Army Allows Sikh Soldier to Wear Turban and Beard as Part of Uniform

iStock/Thinkstock(WASHINGTON) -- In an historic decision, the Army has decided to allow Capt. Simratpal Singh to wear a turban and unshorn beard and hair while in uniform as required by his Sikh faith.

In December, Singh had received a temporary accommodation to wear the turban while in uniform. Now he will be allowed to wear it during his active duty service with the Army Corps of Engineers.

Singh is a 2010 West Point graduate, a combat veteran with a tour in Afghanistan and has successfully completed Army Ranger School. But throughout his Army career he has served on active duty but without the long hair and beard required by the Sikh Articles of Faith.

In October, 2015 he requested an accommodation from Army grooming standards that do not allow beards and turbans to be worn as part of the Army uniform.

In a memo obtained by ABC News, Debra S. Wada, the Assistant Secretary of the Army for Manpower and Reserve Affairs writes “I grant your request for an exception to Army personal appearance and grooming standards, subject to the limitations described below.

“While assigned or performing non-hazardous duties, you may wear a beard, turban, and uncut hair in a neat and conservative manner that presents a professional and well-groomed appearance. The bulk of your hair, beard, or turban may not be such that it impairs your ability to wear the Army Combat Helmet (ACH) or other protective equipment or impedes your ability to operate your assigned weapon, military equipment or machinery,” the memo says.

Wada writes that she will assess the decision in a year’s time or less if needed.

The decision will not affect three other Sikh-American soldiers who recently sued for the right to wear turbans as part of their military uniform.

“My military service continues to fulfill a lifelong dream,” said Singh in a statement from the Sikh Coalition. “My faith, like many of the soldiers I work with, is an integral part of who I am. I am thankful that I no longer have to make the choice between faith and service to our nation.”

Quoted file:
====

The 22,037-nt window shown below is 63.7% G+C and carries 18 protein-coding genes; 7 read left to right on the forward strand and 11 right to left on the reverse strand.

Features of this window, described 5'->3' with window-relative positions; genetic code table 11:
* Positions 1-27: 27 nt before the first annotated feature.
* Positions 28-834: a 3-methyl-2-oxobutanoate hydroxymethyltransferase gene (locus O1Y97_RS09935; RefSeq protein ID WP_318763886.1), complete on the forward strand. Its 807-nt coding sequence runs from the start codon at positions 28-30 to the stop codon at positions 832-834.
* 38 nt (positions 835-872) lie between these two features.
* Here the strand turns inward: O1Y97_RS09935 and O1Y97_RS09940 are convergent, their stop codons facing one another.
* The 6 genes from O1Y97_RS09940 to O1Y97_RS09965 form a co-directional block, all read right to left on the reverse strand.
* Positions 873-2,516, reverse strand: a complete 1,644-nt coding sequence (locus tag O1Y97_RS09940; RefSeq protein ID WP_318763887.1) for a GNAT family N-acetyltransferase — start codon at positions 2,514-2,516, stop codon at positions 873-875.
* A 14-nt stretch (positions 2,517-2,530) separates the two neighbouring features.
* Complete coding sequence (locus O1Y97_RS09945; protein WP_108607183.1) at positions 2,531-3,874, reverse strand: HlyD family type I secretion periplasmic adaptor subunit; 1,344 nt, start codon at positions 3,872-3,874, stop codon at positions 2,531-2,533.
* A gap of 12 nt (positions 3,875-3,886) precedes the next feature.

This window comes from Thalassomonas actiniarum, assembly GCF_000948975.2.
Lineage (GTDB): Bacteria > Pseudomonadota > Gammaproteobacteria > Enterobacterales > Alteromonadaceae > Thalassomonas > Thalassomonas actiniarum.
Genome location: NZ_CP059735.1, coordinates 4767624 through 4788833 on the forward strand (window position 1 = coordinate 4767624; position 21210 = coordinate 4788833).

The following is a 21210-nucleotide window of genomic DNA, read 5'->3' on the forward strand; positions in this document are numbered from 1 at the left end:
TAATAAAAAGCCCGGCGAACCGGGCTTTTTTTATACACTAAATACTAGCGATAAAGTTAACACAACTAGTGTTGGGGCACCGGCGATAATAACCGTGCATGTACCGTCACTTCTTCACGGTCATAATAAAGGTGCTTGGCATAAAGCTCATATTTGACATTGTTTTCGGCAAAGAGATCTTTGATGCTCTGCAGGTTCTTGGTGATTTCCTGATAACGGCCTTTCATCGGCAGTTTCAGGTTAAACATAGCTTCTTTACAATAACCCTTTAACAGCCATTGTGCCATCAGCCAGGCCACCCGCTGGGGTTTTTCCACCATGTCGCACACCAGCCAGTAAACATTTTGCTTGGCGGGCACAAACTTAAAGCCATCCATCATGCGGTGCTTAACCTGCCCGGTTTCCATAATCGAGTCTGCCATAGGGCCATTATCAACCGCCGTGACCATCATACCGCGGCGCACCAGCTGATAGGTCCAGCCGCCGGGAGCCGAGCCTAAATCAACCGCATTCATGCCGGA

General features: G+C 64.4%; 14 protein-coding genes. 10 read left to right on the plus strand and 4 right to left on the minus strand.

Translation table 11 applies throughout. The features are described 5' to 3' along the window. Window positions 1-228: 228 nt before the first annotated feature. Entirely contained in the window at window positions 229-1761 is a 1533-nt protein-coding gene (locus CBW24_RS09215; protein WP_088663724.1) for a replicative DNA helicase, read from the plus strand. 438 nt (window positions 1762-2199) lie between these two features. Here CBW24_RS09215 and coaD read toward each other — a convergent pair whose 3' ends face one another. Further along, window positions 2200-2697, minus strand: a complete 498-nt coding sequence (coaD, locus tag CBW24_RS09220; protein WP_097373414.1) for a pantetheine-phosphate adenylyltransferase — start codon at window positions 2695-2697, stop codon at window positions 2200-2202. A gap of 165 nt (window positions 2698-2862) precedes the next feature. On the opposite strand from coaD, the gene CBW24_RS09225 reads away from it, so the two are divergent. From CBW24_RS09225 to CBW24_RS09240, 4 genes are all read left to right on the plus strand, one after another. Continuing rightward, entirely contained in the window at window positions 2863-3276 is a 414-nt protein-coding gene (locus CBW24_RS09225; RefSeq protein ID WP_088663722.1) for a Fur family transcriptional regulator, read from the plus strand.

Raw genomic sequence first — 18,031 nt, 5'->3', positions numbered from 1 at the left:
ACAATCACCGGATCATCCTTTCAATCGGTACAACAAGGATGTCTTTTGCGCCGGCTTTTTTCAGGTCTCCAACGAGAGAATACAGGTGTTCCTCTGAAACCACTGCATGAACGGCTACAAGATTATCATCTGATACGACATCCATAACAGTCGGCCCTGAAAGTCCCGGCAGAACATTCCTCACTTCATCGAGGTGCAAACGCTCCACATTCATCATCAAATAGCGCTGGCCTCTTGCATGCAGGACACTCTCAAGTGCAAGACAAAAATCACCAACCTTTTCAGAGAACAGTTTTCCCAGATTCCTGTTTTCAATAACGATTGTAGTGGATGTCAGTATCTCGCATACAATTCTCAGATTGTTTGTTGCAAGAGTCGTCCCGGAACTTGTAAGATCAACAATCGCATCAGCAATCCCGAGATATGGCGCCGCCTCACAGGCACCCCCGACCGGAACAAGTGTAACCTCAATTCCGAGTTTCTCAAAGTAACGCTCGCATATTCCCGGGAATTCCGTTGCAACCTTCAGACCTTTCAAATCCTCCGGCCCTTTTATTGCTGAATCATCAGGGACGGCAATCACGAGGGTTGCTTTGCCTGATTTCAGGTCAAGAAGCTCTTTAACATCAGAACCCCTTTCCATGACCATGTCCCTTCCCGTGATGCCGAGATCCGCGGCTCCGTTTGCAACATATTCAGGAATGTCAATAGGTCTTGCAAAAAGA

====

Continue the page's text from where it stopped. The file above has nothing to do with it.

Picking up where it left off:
Singh is currently assigned to an engineering battalion based at Fort Belvoir, Virginia.

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California anticipates much-needed rain this week after catastrophic wildfires

California anticipates much-needed rain this week after catastrophic wildfiresGoogle Earth(NEW YORK) -- Ravaged by a slew of deadly wildfires in recent days, northern California is set to get a bit of relief this week in the form of rain.

A storm system is expected to move over the Pacific Northwest later this week and the trailing cold front will most likely bring some much-needed rain to northern California between Thursday and Friday, according to ABC meteorologists.

"It will rain a bit but not enough to fully douse the blazes," AccuWeather Senior Meteorologist Ken Clark said in a statement Tuesday. "The biggest advantage to firefighters will be the increase in humidity and lower temperatures."

Massive wildfires have charred more than 245,000 acres of land statewide in the past week, killing at least 41 people and destroying thousands of homes, according to authorities.

Firefighters were battling about a dozen wildfires as of late Tuesday evening, although most of them were more than halfway contained.

“The weather today will be warm with low humidity, which will continue to challenge firefighters, but only light winds are forecast,” CalFire said in a statement on Tuesday. “A chance of precipitation is expected to arrive later in the week, bringing relief from the dry conditions.”

The northern parts of the Golden State, which has bared the brunt of the fire damage, is forecast to see an influx of cloudy, cooler and wetter weather later in the week, according to AccuWeather.

Spotter from Los Osos was reporting sprinkles from this high level moisture. Dry at lower levels. Rain evaporates. Also called "Virga" #cawx pic.twitter.com/sgxj3bdXZQ

— NWS Los Angeles (@NWSLosAngeles) October 18, 2017

However, a return of dry air, heat and areas of gusty winds could once again raise the wildfire danger early next week, meteorologists said.

Separately, a band of moisture, referred to as Atmospheric River by weather experts, is currently stretching between Asia and North America. It’s expected to bring several storm systems into many parts of the Pacific Northwest through the rest of the week.

The first of these storms have already hit the Pacific Northwest with wind gusts of between 40 and 74 mph.

A number of wind warnings and flood watches are in effect in the western and northern parts of the U.S. ahead of the storm.

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